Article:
Gaius Octavian (character of Rome)


Gaius Octavian (character of Rome)

Rome character


name= Gaius Octavian
class= Patrician
family= Atia of the Julii (mother) Octavia of the Julii (sister) Gaius Julius Caesar (great-uncle, adopted father) Livia (wife) Antonia (niece)
allies= Titus Pullo
Timon the Jew
Gaius Julius Caesar
Octavia of the Julii
Marcus Agrippa
Gaius Maecenas
enemies= Servilia of the Junii (ep 1.9-2.7)
Marcus Junius Brutus (ep 2.1-2.6)
Mark Antony (ep 2.2-2.5, 2.8-2.10)
appearances=Appears in every episode except 2-3.
portrayed= Max Pirkis (ep 1-1 to 2-2)
Simon Woods (ep 2-4 to 2-10)
fate= Alive at series end

Gaius Octavian is a character in the HBO/BBC2 original television series "Rome", played by Max Pirkis as a child in season one and the beginning of season two, and in the second season he is played by Simon Woods. He is portrayed as a shrewd, if somewhat cold, young man, with an understanding of the world, people, philosophy, and politics that go well beyond his years. The basis for this character is the early life of Augustus, the first Roman Emperor.

Character history

Born to one of the most powerful families in Rome, the Julii, Octavian is the only son and youngest child of Atia of the Julii. His father died when he was young and was subsequently brought up by his mother and his older sister, Octavia. At the beginning of the series "Rome", Octavian is mere adolescent and his mother has him travel across a barren land with only a few slaves to take a white horse (brought to Rome by Timon), as a gift, to his great-uncle. However, along the way his slaves are killed and he is kidnapped by some of Pompey's men. He is rescued by Titus Pullo and Lucius Vorenus and with them, they recover the golden eagle from Pompey's men and return it to Octavian's great-uncle, Julius Caesar. Caesar is extremely impressed with the young boy's strength, intelligence and common beliefs about the Plebeians.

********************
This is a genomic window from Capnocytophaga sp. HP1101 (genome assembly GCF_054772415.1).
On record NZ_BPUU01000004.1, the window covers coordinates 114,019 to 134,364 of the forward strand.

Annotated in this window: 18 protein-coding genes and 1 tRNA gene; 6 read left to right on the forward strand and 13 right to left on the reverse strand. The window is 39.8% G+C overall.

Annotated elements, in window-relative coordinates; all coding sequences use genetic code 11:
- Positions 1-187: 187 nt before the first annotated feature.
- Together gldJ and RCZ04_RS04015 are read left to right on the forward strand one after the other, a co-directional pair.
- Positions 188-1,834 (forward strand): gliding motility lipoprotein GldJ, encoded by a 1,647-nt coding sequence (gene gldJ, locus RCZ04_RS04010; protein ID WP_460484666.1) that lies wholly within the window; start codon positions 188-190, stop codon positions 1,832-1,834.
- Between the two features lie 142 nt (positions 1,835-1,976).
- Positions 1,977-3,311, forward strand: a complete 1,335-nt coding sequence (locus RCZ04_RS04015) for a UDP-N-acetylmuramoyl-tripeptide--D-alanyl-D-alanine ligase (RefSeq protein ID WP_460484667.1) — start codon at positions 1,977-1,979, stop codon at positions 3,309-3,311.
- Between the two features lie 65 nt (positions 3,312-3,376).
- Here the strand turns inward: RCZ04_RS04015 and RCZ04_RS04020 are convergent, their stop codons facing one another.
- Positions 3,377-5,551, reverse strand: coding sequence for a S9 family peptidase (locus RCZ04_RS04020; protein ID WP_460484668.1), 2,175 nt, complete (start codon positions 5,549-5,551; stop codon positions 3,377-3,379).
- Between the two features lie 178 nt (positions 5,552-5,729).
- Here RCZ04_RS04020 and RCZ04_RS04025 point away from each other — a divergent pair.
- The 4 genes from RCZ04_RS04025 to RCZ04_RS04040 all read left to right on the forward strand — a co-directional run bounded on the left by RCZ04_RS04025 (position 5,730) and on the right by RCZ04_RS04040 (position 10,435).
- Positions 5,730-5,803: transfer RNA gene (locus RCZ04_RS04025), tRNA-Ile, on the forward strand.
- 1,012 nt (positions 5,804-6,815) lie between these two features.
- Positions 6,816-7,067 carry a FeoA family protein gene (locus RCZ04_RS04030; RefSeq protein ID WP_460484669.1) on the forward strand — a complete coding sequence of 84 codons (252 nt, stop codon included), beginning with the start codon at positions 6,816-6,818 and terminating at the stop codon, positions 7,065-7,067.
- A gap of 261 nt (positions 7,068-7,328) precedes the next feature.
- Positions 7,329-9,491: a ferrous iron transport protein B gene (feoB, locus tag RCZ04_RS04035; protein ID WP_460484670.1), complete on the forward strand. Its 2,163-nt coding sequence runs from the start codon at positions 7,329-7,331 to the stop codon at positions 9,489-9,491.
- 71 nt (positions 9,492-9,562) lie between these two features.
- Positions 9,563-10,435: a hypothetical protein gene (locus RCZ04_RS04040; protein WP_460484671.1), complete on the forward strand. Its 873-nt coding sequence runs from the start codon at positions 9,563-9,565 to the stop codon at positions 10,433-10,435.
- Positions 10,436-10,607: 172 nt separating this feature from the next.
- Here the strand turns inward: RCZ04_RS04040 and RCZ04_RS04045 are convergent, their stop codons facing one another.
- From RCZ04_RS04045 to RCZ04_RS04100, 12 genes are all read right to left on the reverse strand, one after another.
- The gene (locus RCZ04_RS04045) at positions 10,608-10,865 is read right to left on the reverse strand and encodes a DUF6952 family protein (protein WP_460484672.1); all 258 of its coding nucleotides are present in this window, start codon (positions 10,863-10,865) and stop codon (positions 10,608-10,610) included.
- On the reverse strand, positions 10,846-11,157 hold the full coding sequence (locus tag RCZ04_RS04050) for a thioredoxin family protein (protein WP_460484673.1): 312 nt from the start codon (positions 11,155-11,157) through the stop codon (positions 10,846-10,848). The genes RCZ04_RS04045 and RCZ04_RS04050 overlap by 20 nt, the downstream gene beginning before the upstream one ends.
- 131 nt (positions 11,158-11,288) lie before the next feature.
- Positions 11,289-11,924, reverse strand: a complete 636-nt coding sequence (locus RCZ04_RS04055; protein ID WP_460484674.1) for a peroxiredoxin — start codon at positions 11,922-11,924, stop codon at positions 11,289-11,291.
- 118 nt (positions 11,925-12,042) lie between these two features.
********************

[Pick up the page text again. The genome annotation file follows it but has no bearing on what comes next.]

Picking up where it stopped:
Octavian returns to Rome, accompanied by Pullo and Vorenus under the command of Mark Antony, Atia's lover, and is taken home to his mother. He demonstrates a large understanding about the state of Rome and its politics. As the result of the rebellion, the Julii family and their allies prepare to commit suicide. Upon being asked who he would wish to kill him, Octavian states that, "I can take care of myself." Caesar returns to Rome and the Julii family are spared, leaving many of the other nobility to ask the protection from them. In the rebellion, Octavia's husband is killed, and although it would seem that Octavian suspects his mother is involved, he says nothing.